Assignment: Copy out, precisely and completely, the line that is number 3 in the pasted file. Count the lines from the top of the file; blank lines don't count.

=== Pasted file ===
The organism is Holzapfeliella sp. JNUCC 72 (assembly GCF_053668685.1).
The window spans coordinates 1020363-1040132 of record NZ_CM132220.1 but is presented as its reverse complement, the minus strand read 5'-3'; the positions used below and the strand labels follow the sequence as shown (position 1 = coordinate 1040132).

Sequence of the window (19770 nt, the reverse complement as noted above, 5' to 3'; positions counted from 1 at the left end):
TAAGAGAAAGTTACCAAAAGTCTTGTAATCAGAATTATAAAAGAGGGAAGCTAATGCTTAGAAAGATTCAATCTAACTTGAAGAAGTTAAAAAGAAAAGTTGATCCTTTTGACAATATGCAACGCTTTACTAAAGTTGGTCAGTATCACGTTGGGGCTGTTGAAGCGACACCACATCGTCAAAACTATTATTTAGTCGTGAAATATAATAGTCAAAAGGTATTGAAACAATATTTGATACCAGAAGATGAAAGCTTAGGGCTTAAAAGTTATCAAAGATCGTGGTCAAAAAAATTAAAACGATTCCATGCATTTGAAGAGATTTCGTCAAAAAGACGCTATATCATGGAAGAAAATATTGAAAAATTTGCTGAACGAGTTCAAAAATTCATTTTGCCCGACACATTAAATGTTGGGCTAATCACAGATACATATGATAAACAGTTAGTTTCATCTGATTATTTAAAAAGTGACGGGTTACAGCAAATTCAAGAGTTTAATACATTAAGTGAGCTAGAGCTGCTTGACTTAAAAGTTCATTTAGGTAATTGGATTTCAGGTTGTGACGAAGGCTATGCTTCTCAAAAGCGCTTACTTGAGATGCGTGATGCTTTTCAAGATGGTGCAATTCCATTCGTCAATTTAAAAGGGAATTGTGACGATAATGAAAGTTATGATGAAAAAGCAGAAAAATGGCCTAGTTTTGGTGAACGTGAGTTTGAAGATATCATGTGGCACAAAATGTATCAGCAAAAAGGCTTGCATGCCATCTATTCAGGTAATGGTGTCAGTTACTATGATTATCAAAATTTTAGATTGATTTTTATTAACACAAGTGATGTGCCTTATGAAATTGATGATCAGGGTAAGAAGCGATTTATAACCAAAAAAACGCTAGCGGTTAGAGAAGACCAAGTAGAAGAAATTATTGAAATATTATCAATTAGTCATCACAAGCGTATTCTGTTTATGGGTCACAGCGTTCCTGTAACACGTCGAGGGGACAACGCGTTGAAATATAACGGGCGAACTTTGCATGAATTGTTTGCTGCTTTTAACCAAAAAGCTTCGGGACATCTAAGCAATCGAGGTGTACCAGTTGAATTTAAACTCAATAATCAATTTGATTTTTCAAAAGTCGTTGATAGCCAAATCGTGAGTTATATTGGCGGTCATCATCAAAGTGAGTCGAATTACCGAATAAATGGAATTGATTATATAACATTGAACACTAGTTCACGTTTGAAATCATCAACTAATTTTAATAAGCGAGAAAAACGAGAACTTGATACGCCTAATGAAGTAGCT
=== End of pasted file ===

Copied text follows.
Sequence of the window (19770 nt, the reverse complement as noted above, 5' to 3'; positions counted from 1 at the left end):